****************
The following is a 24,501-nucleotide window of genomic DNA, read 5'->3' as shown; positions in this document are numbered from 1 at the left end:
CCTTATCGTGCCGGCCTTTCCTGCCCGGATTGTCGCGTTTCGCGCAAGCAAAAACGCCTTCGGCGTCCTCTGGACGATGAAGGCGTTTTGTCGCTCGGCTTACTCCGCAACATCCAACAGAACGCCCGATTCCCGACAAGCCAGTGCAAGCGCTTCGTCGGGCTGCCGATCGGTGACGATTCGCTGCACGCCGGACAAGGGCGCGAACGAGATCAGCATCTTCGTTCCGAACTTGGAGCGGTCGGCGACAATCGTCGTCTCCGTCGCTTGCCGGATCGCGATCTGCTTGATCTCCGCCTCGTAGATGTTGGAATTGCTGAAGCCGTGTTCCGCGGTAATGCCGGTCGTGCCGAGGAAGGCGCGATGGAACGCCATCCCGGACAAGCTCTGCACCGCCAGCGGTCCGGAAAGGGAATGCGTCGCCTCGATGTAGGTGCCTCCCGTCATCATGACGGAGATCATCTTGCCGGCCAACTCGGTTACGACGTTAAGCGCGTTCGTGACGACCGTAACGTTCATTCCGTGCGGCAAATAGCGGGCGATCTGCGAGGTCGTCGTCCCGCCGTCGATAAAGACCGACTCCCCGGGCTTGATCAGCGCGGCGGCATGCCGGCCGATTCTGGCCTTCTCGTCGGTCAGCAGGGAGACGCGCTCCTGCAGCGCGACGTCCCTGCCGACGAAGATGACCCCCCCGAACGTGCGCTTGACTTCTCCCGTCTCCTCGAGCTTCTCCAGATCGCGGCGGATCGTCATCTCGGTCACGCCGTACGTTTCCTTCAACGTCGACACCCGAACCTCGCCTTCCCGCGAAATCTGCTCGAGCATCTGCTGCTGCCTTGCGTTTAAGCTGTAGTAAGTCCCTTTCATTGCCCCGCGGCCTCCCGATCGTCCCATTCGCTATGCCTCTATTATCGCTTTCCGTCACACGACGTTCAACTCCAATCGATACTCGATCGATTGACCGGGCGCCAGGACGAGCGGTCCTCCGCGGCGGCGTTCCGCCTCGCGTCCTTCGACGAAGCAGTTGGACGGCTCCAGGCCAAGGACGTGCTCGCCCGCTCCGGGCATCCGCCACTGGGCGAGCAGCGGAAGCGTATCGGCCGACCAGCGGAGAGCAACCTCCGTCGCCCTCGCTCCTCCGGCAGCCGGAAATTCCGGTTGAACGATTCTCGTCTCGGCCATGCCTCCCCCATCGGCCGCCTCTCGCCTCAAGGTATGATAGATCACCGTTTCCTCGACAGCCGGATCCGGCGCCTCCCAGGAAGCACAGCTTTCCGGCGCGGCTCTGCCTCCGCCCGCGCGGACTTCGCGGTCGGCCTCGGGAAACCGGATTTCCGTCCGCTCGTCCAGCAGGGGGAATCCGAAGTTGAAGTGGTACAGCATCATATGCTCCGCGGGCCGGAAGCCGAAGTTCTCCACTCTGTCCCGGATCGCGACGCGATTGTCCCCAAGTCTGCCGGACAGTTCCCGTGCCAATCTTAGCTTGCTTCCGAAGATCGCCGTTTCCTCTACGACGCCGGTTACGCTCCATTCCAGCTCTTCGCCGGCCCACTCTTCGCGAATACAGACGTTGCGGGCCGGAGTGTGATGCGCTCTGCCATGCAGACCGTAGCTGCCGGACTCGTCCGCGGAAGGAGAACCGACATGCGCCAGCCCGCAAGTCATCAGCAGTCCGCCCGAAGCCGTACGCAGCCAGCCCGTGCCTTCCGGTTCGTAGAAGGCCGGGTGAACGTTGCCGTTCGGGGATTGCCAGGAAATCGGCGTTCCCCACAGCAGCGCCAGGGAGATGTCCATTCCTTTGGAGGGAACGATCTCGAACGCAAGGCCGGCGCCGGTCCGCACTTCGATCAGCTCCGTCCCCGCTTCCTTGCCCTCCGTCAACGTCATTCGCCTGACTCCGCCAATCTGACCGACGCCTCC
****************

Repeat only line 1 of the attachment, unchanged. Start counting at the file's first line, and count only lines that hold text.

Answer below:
The following is a 24,501-nucleotide window of genomic DNA, read 5'->3' as shown; positions in this document are numbered from 1 at the left end: